Peter Carey has constructed a labyrinth. Let me gropingly try to lead you through it. The year is 1837. A convict, transported to New South Wales for the term of his natural life, returns to London intent on finding the boy who years before did him a kindness. The boy, Henry Phipps, has grown up a gentleman, thanks to the money the convict, Jack Maggs, has regularly remitted from the colony. Now Maggs comes back in person, unlawfully, wanting recognition from Phipps, whom he regards as a son. He is determined to deliver his history, his own sorry apologia, written in mirror-writing and invisible ink, at the heart of which is the secret memory of an innocent girl hung by the law.
The novel’s story begins with Maggs’s disguising himself as a footman in the eccentric establishment of Percy Buckle, bookloving fishmonger turned sham gent by another unlikely windfall. Here are more stories – of the maid, Mercy, Buckle’s young mistress, who falls for Maggs; and Constable, the other footman, rogered by the dashing Phipps, who lives across the street but is hiding out in his club; and the novelist, Tobias Oates, who comes to dinner and applies his skill with mesmerism to hypnotise the phoney footman, Maggs. It’s explained as a kind of psychotherapy in which the demons of the mind will be released. Mesmerised, Maggs takes off his shirt to reveal the scars of the lash across his back. To the terrified onlookers, he becomes a monster in their midst. For the writer, Tobias Oates, he is a case study of the criminal mind and extraordinary raw material for a novel. Thus Maggs’ inner and outer stories entwine with the novelist’s own.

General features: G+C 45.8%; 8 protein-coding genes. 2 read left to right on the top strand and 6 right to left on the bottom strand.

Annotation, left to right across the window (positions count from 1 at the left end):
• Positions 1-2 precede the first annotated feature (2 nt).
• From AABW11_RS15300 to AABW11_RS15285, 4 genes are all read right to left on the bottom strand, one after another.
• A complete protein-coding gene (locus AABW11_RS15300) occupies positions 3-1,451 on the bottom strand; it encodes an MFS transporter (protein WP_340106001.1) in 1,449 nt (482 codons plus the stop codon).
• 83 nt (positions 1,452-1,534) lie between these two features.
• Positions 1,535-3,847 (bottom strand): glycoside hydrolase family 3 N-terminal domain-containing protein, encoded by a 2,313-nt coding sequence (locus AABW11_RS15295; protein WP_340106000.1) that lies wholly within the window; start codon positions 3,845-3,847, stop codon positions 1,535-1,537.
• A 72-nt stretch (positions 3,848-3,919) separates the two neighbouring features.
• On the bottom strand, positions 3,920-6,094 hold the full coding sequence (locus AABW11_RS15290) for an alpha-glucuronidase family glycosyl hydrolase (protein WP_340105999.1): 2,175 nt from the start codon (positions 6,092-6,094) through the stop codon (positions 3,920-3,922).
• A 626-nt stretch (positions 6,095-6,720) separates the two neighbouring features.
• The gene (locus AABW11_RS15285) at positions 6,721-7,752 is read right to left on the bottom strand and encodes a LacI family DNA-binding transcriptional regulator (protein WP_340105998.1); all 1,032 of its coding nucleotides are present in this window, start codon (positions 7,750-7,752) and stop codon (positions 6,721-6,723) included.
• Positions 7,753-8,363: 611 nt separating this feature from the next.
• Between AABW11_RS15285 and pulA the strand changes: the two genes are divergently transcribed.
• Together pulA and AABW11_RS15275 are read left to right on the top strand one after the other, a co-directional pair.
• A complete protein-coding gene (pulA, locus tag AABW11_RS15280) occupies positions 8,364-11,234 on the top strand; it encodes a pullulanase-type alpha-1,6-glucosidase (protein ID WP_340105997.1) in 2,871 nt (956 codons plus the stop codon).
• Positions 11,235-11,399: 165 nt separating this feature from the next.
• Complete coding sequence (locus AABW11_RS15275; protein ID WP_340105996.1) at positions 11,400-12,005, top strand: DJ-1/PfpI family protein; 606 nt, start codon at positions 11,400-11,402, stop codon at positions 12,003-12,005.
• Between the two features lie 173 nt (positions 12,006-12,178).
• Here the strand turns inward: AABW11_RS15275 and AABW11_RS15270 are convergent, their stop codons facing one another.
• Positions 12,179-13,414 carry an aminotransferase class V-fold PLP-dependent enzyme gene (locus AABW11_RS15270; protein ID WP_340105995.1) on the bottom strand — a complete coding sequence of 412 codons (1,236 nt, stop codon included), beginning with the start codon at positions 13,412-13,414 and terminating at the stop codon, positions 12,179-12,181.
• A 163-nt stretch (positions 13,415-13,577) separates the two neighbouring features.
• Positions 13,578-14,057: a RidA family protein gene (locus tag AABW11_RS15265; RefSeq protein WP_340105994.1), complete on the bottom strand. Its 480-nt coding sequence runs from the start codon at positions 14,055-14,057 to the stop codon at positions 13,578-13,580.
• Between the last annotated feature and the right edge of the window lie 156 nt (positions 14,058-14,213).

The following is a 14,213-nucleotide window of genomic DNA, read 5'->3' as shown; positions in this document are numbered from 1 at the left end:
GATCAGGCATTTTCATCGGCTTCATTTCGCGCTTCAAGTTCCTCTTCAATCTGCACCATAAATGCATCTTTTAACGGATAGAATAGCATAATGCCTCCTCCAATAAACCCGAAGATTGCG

When he entered the soul of Jack Maggs, it was as if he had entered the guts of a huge and haunted engine. He might not yet know where he was, or what he knew, but he felt the power of that troubled mind like a great wind rushing through a broken window pane.